Wormholes are a staple of science fiction – but could they be science fact? Surprisingly, a bridge between two distant points in space and time fits into current physics models, although no evidence that they do exist has ever been found. Now, researchers from the University at Buffalo have outlined how we might go about looking for them in our own galaxy.
Star Trek, Dr. Who, Stargate, Interstellar, Sliders and countless other movies, TV shows, novels and video games have all dealt with wormholes in some way. Usually they’re depicted as tunnels that instantly connect two points separated by huge distances, allowing for a convenient way for ships and people to travel across the cosmos. Sometimes they allow for time travel, and other times characters use them to slide into other universes or dimensions.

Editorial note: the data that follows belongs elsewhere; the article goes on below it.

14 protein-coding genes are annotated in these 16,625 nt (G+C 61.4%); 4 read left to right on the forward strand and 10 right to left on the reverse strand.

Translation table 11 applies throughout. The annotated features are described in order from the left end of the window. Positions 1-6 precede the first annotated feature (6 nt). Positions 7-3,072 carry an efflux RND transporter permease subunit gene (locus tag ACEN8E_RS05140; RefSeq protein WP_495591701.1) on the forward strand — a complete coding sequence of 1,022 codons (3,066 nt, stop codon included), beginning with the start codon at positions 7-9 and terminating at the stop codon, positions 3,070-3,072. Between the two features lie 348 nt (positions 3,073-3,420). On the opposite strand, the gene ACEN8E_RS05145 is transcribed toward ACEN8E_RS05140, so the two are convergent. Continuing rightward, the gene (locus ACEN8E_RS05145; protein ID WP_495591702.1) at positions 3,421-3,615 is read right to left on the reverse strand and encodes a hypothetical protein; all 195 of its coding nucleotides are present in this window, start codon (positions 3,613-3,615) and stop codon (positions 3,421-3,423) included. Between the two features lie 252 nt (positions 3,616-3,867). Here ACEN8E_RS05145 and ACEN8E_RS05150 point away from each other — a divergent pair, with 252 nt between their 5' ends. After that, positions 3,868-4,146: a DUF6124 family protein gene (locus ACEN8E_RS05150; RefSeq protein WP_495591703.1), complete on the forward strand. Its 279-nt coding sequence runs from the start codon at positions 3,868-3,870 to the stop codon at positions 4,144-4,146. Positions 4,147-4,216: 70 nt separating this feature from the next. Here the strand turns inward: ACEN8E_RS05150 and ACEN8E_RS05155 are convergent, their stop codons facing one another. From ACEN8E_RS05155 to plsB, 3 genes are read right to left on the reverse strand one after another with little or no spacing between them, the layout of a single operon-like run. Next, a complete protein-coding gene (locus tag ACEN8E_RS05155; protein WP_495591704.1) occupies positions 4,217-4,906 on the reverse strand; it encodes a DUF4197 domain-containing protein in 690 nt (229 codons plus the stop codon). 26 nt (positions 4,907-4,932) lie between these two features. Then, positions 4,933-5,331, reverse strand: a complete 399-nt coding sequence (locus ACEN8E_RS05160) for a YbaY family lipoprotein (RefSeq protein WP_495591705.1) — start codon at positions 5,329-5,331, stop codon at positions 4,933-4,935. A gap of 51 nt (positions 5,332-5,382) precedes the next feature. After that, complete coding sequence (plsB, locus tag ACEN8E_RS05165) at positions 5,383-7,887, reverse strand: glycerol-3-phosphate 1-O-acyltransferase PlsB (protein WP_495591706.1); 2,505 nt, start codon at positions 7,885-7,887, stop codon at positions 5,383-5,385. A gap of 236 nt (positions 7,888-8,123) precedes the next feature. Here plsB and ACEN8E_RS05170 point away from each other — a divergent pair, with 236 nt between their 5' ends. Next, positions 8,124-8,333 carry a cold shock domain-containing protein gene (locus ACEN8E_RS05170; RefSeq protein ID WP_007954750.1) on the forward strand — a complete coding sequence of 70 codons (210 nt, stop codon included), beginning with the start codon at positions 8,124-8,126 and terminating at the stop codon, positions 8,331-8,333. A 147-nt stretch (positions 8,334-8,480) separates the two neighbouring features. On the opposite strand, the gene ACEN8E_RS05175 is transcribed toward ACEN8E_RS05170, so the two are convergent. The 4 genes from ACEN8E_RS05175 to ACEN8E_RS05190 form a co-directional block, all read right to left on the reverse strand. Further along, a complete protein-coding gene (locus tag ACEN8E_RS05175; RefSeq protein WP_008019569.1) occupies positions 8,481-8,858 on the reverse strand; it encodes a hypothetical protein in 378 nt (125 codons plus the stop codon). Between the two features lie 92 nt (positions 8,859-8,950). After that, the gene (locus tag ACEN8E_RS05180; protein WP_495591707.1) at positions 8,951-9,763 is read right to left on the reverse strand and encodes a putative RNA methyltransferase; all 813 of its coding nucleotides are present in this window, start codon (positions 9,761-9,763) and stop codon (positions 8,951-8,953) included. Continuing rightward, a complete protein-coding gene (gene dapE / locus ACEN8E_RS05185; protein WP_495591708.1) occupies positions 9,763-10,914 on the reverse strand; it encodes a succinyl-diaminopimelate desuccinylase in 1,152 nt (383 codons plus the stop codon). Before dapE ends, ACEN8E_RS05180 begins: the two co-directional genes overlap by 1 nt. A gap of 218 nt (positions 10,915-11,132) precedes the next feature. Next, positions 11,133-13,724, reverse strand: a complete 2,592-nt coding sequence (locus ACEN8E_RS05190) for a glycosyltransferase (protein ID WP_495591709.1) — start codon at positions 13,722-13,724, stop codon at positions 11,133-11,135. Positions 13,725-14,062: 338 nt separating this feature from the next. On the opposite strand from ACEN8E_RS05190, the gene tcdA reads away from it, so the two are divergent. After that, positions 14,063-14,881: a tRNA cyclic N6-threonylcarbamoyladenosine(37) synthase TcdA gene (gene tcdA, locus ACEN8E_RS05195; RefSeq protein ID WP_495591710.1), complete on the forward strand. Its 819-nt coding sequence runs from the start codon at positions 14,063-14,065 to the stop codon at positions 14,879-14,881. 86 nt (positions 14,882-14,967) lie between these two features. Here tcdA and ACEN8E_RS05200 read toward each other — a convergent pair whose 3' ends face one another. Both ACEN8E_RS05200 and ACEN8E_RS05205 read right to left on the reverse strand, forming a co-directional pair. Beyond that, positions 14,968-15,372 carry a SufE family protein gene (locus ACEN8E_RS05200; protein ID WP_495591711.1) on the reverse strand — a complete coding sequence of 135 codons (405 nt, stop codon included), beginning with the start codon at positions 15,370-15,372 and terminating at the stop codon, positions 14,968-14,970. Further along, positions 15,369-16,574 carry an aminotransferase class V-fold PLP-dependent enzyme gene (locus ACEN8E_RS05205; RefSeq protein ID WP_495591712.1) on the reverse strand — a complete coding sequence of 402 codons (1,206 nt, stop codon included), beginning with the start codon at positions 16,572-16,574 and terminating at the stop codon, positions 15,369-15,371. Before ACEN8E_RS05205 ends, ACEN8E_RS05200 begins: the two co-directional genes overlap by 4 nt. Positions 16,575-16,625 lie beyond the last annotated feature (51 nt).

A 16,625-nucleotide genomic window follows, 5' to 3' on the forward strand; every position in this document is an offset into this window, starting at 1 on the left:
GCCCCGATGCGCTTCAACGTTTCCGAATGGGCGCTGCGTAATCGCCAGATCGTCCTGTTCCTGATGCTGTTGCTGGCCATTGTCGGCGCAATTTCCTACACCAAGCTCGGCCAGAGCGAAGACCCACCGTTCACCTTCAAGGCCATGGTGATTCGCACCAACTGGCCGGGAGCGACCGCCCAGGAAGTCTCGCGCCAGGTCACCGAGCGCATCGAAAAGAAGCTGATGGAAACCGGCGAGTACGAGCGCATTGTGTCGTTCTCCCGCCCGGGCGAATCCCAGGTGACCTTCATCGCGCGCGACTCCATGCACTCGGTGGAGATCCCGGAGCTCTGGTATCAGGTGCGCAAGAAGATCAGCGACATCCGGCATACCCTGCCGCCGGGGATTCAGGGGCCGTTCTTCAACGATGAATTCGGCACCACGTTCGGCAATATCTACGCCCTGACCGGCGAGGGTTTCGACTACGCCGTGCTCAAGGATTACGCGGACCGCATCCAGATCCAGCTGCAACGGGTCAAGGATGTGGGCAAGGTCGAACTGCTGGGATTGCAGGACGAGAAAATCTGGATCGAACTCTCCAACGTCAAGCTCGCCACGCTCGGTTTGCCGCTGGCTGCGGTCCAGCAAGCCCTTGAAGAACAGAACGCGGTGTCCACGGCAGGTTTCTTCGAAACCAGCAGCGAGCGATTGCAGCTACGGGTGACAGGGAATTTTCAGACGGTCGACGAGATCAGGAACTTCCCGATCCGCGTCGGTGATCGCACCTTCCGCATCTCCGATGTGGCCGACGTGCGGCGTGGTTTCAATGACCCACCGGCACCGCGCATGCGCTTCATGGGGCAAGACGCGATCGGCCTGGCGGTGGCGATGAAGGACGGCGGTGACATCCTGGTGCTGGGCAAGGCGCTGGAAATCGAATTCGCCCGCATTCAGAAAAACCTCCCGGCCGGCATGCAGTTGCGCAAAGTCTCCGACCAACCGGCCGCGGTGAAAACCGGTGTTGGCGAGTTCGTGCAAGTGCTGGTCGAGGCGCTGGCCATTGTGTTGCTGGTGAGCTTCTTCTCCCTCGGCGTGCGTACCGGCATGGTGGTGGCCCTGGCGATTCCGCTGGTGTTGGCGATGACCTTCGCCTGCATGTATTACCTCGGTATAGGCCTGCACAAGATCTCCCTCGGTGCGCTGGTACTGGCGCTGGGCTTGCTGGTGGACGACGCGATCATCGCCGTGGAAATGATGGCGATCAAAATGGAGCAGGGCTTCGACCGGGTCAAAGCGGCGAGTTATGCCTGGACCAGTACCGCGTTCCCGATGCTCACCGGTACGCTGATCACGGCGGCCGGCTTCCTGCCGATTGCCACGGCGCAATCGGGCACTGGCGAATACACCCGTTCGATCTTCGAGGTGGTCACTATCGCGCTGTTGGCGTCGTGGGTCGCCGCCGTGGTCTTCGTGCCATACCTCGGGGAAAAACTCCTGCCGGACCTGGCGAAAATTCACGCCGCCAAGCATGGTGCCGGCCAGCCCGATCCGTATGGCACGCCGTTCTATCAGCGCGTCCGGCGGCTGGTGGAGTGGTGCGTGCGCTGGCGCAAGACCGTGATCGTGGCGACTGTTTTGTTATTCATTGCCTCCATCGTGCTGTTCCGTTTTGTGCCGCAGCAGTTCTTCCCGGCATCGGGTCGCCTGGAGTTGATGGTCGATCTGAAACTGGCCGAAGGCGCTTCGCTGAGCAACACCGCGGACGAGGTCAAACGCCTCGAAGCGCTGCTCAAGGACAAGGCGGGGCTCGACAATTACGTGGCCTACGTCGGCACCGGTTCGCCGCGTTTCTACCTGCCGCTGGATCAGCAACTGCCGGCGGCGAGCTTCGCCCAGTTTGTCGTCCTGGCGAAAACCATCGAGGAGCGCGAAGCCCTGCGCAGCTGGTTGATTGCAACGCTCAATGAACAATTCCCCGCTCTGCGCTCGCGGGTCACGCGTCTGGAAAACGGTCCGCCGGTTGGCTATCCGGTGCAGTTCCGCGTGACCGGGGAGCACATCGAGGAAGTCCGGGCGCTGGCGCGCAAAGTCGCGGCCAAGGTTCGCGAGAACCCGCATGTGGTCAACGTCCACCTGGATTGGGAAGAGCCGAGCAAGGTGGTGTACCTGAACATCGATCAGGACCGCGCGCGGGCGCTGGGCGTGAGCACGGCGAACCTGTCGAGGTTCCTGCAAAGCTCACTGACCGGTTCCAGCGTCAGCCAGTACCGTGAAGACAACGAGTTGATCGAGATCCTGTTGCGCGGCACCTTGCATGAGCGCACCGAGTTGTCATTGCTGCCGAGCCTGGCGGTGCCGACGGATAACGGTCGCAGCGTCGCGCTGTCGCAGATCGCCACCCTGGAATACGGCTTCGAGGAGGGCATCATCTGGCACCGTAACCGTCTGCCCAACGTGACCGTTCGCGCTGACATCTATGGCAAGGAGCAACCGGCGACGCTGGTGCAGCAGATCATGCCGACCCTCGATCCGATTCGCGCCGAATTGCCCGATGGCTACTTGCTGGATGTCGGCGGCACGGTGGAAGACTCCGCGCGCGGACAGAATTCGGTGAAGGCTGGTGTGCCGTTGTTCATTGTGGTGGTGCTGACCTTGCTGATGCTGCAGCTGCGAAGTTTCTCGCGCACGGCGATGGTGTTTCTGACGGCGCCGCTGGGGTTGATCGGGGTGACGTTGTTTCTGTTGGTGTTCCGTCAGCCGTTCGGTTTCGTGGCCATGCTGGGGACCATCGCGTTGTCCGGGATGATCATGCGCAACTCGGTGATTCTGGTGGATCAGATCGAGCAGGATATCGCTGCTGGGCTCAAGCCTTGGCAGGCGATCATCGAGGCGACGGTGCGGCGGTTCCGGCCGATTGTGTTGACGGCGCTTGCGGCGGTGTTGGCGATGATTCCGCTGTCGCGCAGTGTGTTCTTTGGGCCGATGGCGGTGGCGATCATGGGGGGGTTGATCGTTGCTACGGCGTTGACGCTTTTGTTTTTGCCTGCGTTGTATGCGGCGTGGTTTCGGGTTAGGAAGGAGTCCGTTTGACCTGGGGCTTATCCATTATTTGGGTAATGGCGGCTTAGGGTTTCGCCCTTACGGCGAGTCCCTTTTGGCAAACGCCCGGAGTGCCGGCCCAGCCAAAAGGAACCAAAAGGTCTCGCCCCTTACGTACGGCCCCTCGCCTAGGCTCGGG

While they might seem like little more than handy narrative devices, wormholes are surprisingly plausible in the real world. They’re consistent with Einstein’s general theory of relativity, and could conceivably offer the same kinds of benefits as their fictional counterparts – namely, faster-than-light space travel, time travel or jumps through the multiverse.
Of course, just because their existence is technically possible doesn’t mean they actually exist. So far, no astronomers have ever spotted any kind of evidence of a wormhole, but maybe that’s because we don’t know what to look for. Now, a team of scientists at the University of Buffalo have outlined how and where we might find that evidence.